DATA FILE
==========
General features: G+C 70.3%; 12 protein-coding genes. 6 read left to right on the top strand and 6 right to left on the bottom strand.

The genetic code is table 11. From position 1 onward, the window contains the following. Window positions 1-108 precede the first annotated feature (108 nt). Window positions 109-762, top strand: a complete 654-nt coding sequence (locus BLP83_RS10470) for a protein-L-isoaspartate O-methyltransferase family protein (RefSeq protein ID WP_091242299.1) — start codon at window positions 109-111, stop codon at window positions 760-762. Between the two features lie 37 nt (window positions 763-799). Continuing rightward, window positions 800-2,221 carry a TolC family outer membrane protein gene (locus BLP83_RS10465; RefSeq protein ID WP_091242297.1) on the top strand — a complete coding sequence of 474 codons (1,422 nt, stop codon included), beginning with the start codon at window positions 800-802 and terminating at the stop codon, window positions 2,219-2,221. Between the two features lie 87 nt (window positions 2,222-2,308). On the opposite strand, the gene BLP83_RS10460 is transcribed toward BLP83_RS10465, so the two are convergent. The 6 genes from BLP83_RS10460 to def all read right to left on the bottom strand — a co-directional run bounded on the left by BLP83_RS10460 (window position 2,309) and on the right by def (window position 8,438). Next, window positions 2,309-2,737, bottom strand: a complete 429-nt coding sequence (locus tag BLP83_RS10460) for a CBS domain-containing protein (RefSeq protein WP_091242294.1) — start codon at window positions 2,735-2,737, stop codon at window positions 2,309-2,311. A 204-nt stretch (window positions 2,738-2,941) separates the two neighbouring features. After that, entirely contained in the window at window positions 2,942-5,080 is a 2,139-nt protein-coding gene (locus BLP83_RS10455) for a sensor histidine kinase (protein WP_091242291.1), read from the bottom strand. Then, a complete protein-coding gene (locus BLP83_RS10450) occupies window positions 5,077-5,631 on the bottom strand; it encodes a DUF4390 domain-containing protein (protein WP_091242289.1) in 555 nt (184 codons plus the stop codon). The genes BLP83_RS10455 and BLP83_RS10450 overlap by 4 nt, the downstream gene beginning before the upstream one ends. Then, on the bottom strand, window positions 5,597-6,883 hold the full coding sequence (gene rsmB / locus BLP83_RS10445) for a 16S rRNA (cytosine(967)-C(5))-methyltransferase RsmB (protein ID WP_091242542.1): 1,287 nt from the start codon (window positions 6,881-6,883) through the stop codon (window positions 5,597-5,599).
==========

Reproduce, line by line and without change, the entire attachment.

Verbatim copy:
General features: G+C 70.3%; 12 protein-coding genes. 6 read left to right on the top strand and 6 right to left on the bottom strand.

The genetic code is table 11. From position 1 onward, the window contains the following. Window positions 1-108 precede the first annotated feature (108 nt). Window positions 109-762, top strand: a complete 654-nt coding sequence (locus BLP83_RS10470) for a protein-L-isoaspartate O-methyltransferase family protein (RefSeq protein ID WP_091242299.1) — start codon at window positions 109-111, stop codon at window positions 760-762. Between the two features lie 37 nt (window positions 763-799). Continuing rightward, window positions 800-2,221 carry a TolC family outer membrane protein gene (locus BLP83_RS10465; RefSeq protein ID WP_091242297.1) on the top strand — a complete coding sequence of 474 codons (1,422 nt, stop codon included), beginning with the start codon at window positions 800-802 and terminating at the stop codon, window positions 2,219-2,221. Between the two features lie 87 nt (window positions 2,222-2,308). On the opposite strand, the gene BLP83_RS10460 is transcribed toward BLP83_RS10465, so the two are convergent. The 6 genes from BLP83_RS10460 to def all read right to left on the bottom strand — a co-directional run bounded on the left by BLP83_RS10460 (window position 2,309) and on the right by def (window position 8,438). Next, window positions 2,309-2,737, bottom strand: a complete 429-nt coding sequence (locus tag BLP83_RS10460) for a CBS domain-containing protein (RefSeq protein WP_091242294.1) — start codon at window positions 2,735-2,737, stop codon at window positions 2,309-2,311. A 204-nt stretch (window positions 2,738-2,941) separates the two neighbouring features. After that, entirely contained in the window at window positions 2,942-5,080 is a 2,139-nt protein-coding gene (locus BLP83_RS10455) for a sensor histidine kinase (protein WP_091242291.1), read from the bottom strand. Then, a complete protein-coding gene (locus BLP83_RS10450) occupies window positions 5,077-5,631 on the bottom strand; it encodes a DUF4390 domain-containing protein (protein WP_091242289.1) in 555 nt (184 codons plus the stop codon). The genes BLP83_RS10455 and BLP83_RS10450 overlap by 4 nt, the downstream gene beginning before the upstream one ends. Then, on the bottom strand, window positions 5,597-6,883 hold the full coding sequence (gene rsmB / locus BLP83_RS10445) for a 16S rRNA (cytosine(967)-C(5))-methyltransferase RsmB (protein ID WP_091242542.1): 1,287 nt from the start codon (window positions 6,881-6,883) through the stop codon (window positions 5,597-5,599).